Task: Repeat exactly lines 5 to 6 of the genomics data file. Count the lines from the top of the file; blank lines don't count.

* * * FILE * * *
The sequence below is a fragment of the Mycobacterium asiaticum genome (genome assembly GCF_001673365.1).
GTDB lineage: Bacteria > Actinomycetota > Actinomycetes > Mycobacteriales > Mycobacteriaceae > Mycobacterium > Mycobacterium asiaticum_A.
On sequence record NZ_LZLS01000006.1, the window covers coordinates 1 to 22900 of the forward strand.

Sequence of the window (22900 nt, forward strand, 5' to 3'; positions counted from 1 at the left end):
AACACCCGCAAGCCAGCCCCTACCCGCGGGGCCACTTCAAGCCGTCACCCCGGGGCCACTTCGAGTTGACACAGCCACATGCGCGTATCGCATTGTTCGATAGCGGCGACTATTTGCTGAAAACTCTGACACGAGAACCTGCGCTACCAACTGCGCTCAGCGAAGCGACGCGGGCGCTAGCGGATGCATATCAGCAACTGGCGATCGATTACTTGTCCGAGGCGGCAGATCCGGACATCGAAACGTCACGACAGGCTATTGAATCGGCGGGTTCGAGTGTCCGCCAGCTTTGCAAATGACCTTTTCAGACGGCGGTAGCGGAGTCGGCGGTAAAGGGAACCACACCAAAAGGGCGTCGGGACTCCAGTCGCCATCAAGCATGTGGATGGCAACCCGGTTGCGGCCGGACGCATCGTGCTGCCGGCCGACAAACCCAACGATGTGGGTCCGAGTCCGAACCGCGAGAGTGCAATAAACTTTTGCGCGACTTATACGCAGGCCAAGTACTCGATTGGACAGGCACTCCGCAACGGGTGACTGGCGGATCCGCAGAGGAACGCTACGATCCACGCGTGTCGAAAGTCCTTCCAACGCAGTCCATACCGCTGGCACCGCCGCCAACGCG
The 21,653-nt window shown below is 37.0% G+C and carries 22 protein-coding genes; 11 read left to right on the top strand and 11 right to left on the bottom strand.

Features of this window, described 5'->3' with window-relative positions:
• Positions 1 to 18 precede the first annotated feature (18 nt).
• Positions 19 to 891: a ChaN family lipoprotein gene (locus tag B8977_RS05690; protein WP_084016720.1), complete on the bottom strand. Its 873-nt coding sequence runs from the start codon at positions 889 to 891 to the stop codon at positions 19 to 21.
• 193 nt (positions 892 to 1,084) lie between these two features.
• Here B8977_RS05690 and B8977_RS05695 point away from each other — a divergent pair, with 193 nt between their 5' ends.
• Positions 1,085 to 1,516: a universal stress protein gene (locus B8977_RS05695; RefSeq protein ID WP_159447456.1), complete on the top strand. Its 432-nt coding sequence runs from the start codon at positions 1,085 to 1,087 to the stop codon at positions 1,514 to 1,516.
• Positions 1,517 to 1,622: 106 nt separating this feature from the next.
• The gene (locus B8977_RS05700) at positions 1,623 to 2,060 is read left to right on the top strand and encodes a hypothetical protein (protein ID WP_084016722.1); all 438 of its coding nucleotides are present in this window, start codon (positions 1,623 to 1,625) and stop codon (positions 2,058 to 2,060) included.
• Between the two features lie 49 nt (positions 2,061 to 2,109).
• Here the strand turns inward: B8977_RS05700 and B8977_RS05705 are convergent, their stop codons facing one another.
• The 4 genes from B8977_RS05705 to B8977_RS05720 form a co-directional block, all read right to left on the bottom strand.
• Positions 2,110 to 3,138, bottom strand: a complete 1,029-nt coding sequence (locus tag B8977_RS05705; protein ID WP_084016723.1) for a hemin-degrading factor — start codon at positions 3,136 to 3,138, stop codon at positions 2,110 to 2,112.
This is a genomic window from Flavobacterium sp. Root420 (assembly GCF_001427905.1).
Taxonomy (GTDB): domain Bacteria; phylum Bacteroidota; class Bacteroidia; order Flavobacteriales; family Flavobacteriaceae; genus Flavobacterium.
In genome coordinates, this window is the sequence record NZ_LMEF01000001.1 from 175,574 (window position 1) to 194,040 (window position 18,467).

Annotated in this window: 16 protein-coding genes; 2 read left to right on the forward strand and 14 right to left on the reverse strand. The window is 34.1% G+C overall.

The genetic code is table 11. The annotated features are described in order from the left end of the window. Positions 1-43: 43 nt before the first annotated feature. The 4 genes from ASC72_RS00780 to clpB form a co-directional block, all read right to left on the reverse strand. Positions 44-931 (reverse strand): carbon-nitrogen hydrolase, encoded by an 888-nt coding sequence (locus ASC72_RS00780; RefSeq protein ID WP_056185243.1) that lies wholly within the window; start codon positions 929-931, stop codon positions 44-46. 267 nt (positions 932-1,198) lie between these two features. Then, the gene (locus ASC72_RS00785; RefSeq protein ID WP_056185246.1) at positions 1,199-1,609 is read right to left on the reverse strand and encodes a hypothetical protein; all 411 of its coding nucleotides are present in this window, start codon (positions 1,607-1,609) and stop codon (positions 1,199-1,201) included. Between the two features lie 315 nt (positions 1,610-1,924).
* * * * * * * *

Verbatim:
AACACCCGCAAGCCAGCCCCTACCCGCGGGGCCACTTCAAGCCGTCACCCCGGGGCCACTTCGAGTTGACACAGCCACATGCGCGTATCGCATTGTTCGATAGCGGCGACTATTTGCTGAAAACTCTGACACGAGAACCTGCGCTACCAACTGCGCTCAGCGAAGCGACGCGGGCGCTAGCGGATGCATATCAGCAACTGGCGATCGATTACTTGTCCGAGGCGGCAGATCCGGACATCGAAACGTCACGACAGGCTATTGAATCGGCGGGTTCGAGTGTCCGCCAGCTTTGCAAATGACCTTTTCAGACGGCGGTAGCGGAGTCGGCGGTAAAGGGAACCACACCAAAAGGGCGTCGGGACTCCAGTCGCCATCAAGCATGTGGATGGCAACCCGGTTGCGGCCGGACGCATCGTGCTGCCGGCCGACAAACCCAACGATGTGGGTCCGAGTCCGAACCGCGAGAGTGCAATAAACTTTTGCGCGACTTATACGCAGGCCAAGTACTCGATTGGACAGGCACTCCGCAACGGGTGACTGGCGGATCCGCAGAGGAACGCTACGATCCACGCGTGTCGAAAGTCCTTCCAACGCAGTCCATACCGCTGGCACCGCCGCCAACGCG
The 21,653-nt window shown below is 37.0% G+C and carries 22 protein-coding genes; 11 read left to right on the top strand and 11 right to left on the bottom strand.